Philanthropy Must Jumpstart Just Transition to a Regenerative Economy
Marion Gee, Co-Executive Director of the Climate Justice Alliance, discusses the different regenerative practices that grantmakers and intermediaries can implement to address the climate crisis in a way that builds up, rather than steals from, impacted communities.

Putting ‘Justice’ in ‘Climate Justice Philanthropy’
The Clima Fund Leadership Team of Laura Garcia, Chung-Wha Hong, Kate Kroeger, and Solomé Lemma describe their grantmaking experiences supporting and engaging with frontline organizations in new, innovative, but non-extractive, ways.

The Community at the Center: The Interplay Between the ICWA Decision and Environmental Justice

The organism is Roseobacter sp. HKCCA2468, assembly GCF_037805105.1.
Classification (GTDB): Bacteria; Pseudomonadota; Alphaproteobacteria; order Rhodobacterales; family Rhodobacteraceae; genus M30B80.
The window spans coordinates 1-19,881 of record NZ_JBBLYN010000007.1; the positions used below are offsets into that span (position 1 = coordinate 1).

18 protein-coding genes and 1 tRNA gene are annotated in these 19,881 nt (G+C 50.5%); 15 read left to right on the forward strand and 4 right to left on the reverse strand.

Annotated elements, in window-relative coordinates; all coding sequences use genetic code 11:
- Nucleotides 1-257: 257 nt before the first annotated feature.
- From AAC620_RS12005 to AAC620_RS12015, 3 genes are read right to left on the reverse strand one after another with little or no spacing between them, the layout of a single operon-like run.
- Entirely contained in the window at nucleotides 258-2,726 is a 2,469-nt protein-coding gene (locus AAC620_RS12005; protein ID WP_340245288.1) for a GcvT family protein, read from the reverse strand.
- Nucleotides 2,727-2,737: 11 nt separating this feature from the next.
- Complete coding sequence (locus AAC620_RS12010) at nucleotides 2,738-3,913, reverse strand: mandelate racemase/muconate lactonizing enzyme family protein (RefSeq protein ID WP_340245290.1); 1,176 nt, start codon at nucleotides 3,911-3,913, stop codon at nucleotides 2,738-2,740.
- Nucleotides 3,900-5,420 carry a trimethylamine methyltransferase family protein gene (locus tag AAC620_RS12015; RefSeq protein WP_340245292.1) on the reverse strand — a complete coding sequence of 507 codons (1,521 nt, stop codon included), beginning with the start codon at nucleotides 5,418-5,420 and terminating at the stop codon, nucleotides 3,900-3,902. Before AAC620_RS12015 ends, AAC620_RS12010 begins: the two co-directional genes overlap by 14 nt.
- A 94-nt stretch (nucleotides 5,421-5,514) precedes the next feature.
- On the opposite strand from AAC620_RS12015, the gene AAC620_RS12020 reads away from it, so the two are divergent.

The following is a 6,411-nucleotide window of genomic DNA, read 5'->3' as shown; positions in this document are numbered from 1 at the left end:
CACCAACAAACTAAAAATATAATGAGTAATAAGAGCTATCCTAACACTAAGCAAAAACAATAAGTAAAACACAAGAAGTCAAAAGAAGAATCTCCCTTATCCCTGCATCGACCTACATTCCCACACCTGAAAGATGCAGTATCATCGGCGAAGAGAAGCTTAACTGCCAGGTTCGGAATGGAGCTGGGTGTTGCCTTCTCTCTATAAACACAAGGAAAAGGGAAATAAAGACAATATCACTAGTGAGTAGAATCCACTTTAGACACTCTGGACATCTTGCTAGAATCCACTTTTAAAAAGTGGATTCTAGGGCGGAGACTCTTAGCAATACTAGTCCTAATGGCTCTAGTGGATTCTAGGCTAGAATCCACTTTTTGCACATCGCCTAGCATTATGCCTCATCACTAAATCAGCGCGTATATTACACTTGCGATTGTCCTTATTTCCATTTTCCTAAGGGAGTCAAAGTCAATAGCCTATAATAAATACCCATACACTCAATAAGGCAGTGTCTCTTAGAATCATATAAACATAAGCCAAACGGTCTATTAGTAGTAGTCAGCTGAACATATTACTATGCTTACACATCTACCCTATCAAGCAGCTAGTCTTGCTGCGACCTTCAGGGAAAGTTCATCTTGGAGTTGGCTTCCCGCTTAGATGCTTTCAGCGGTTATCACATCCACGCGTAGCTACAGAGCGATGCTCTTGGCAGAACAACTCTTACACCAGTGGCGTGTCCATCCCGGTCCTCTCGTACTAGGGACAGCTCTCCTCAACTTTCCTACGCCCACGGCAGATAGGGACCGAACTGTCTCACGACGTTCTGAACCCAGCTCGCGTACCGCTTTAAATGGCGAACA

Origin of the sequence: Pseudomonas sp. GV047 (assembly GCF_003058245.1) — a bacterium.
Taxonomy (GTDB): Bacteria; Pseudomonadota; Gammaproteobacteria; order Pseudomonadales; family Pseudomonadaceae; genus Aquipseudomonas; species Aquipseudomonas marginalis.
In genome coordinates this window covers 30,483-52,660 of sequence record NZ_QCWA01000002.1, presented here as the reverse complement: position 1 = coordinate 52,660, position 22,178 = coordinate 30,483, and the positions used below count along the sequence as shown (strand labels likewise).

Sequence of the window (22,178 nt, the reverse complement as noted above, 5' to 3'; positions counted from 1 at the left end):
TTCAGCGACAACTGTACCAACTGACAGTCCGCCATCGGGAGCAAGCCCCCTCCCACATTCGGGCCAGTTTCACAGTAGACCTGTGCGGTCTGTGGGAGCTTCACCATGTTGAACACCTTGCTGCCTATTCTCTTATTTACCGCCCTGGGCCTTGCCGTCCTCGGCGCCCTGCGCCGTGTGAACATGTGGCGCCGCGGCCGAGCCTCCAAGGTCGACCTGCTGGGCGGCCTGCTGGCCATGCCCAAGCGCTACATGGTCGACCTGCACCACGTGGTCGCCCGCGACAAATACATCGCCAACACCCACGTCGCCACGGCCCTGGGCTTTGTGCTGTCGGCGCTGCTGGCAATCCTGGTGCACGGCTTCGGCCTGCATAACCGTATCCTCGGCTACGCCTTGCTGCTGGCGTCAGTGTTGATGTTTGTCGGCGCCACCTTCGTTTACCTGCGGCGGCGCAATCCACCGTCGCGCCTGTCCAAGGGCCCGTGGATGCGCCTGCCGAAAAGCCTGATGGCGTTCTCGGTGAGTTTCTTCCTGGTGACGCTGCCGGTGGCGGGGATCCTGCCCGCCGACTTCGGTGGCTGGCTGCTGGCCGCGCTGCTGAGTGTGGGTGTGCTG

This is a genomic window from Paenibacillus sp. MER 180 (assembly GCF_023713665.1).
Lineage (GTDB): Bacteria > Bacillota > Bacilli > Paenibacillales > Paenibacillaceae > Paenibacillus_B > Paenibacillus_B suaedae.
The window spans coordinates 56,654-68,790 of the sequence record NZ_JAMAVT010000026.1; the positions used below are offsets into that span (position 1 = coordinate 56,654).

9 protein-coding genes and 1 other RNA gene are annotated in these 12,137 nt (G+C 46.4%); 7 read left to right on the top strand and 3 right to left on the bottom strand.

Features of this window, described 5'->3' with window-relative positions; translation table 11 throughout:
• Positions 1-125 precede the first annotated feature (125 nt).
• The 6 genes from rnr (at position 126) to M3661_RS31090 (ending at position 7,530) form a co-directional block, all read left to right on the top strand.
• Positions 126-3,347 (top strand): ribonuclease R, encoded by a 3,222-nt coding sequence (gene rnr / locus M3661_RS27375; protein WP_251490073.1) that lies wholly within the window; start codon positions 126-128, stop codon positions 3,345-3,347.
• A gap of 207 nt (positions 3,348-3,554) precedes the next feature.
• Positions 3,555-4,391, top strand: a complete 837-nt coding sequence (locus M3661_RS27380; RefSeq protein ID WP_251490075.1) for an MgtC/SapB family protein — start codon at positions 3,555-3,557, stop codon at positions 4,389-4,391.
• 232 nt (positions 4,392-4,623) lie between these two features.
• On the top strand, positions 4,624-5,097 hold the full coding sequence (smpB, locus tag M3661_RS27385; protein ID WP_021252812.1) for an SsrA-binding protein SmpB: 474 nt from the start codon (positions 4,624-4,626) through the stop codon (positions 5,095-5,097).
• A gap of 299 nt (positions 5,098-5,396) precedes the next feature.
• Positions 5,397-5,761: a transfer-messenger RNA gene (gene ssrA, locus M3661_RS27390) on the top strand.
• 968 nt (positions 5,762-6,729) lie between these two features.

Dawn Knickerbocker (Anishinaabe), Vice President of Communications and External Affairs for Native Americans in Philanthropy (NAP), shares a very personal reflection of connection between Indigenous sovereignty and climate justice through the struggle to uphold 1978’s Indian Child Welfare Act (ICWA).


The National Committee for Responsive Philanthropy (NCRP) has served as philanthropy’s critical friend and independent watchdog since 1976. We work with foundations, nonprofits, social justice movements and other leaders to ensure that the sector is transparent with, and accountable to, those with the least wealth, power, and opportunity in American society.

Our storytelling, advocacy and research efforts, in partnership with grantees, help funders fulfill their moral and practical duty to build, share and wield economic resources and power to serve public purposes in pursuit of justice.

Together, we can create a just and equitable world where all communities get the resources they need to thrive.